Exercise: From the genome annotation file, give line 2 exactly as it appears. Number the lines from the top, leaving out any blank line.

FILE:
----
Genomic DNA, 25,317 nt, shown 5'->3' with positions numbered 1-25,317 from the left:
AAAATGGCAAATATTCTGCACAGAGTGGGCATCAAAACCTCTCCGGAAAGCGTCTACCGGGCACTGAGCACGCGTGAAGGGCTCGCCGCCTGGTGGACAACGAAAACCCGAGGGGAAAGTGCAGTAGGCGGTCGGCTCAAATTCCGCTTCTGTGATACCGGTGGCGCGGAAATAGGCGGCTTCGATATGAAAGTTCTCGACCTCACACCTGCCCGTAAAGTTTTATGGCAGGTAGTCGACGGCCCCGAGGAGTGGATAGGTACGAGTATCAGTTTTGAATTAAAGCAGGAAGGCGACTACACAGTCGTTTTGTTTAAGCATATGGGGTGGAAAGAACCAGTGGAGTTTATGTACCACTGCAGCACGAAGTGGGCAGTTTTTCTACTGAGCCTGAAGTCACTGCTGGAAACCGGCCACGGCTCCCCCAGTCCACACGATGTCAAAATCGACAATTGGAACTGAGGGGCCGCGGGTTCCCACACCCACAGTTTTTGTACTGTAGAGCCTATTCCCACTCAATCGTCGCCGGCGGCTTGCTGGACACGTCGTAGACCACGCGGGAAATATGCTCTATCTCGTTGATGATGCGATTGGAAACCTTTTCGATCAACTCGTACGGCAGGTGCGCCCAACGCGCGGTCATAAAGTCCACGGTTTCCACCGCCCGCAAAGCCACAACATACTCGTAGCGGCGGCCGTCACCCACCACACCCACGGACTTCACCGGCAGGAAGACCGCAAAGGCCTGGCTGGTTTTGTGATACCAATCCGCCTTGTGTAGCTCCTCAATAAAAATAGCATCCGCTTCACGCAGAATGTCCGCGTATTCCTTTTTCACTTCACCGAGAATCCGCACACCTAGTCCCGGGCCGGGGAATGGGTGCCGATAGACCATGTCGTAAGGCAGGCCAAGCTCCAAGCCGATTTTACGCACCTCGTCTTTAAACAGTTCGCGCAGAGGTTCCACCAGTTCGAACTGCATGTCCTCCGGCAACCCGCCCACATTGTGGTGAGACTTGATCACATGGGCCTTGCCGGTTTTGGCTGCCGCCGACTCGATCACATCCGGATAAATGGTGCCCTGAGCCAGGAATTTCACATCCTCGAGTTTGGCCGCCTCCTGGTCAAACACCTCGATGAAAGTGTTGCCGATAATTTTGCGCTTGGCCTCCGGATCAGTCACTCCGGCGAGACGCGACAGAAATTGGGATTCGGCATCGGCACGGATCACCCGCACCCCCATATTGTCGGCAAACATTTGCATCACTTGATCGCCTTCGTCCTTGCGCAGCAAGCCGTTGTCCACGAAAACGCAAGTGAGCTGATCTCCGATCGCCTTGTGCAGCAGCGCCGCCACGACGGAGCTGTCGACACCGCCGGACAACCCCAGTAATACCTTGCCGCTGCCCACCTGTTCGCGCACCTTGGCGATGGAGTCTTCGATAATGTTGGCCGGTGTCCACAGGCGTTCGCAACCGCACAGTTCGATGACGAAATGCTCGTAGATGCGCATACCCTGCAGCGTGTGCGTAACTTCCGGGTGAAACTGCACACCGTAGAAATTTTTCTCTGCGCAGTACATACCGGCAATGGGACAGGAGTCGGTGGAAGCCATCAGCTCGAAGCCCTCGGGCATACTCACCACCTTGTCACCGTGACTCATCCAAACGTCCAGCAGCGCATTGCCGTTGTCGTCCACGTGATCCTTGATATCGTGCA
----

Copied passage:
AAAATGGCAAATATTCTGCACAGAGTGGGCATCAAAACCTCTCCGGAAAGCGTCTACCGGGCACTGAGCACGCGTGAAGGGCTCGCCGCCTGGTGGACAACGAAAACCCGAGGGGAAAGTGCAGTAGGCGGTCGGCTCAAATTCCGCTTCTGTGATACCGGTGGCGCGGAAATAGGCGGCTTCGATATGAAAGTTCTCGACCTCACACCTGCCCGTAAAGTTTTATGGCAGGTAGTCGACGGCCCCGAGGAGTGGATAGGTACGAGTATCAGTTTTGAATTAAAGCAGGAAGGCGACTACACAGTCGTTTTGTTTAAGCATATGGGGTGGAAAGAACCAGTGGAGTTTATGTACCACTGCAGCACGAAGTGGGCAGTTTTTCTACTGAGCCTGAAGTCACTGCTGGAAACCGGCCACGGCTCCCCCAGTCCACACGATGTCAAAATCGACAATTGGAACTGAGGGGCCGCGGGTTCCCACACCCACAGTTTTTGTACTGTAGAGCCTATTCCCACTCAATCGTCGCCGGCGGCTTGCTGGACACGTCGTAGACCACGCGGGAAATATGCTCTATCTCGTTGATGATGCGATTGGAAACCTTTTCGATCAACTCGTACGGCAGGTGCGCCCAACGCGCGGTCATAAAGTCCACGGTTTCCACCGCCCGCAAAGCCACAACATACTCGTAGCGGCGGCCGTCACCCACCACACCCACGGACTTCACCGGCAGGAAGACCGCAAAGGCCTGGCTGGTTTTGTGATACCAATCCGCCTTGTGTAGCTCCTCAATAAAAATAGCATCCGCTTCACGCAGAATGTCCGCGTATTCCTTTTTCACTTCACCGAGAATCCGCACACCTAGTCCCGGGCCGGGGAATGGGTGCCGATAGACCATGTCGTAAGGCAGGCCAAGCTCCAAGCCGATTTTACGCACCTCGTCTTTAAACAGTTCGCGCAGAGGTTCCACCAGTTCGAACTGCATGTCCTCCGGCAACCCGCCCACATTGTGGTGAGACTTGATCACATGGGCCTTGCCGGTTTTGGCTGCCGCCGACTCGATCACATCCGGATAAATGGTGCCCTGAGCCAGGAATTTCACATCCTCGAGTTTGGCCGCCTCCTGGTCAAACACCTCGATGAAAGTGTTGCCGATAATTTTGCGCTTGGCCTCCGGATCAGTCACTCCGGCGAGACGCGACAGAAATTGGGATTCGGCATCGGCACGGATCACCCGCACCCCCATATTGTCGGCAAACATTTGCATCACTTGATCGCCTTCGTCCTTGCGCAGCAAGCCGTTGTCCACGAAAACGCAAGTGAGCTGATCTCCGATCGCCTTGTGCAGCAGCGCCGCCACGACGGAGCTGTCGACACCGCCGGACAACCCCAGTAATACCTTGCCGCTGCCCACCTGTTCGCGCACCTTGGCGATGGAGTCTTCGATAATGTTGGCCGGTGTCCACAGGCGTTCGCAACCGCACAGTTCGATGACGAAATGCTCGTAGATGCGCATACCCTGCAGCGTGTGCGTAACTTCCGGGTGAAACTGCACACCGTAGAAATTTTTCTCTGCGCAGTACATACCGGCAATGGGACAGGAGTCGGTGGAAGCCATCAGCTCGAAGCCCTCGGGCATACTCACCACCTTGTCACCGTGACTCATCCAAACGTCCAGCAGCGCATTGCCGTTGTCGTCCACGTGATCCTTGATATCGTGCA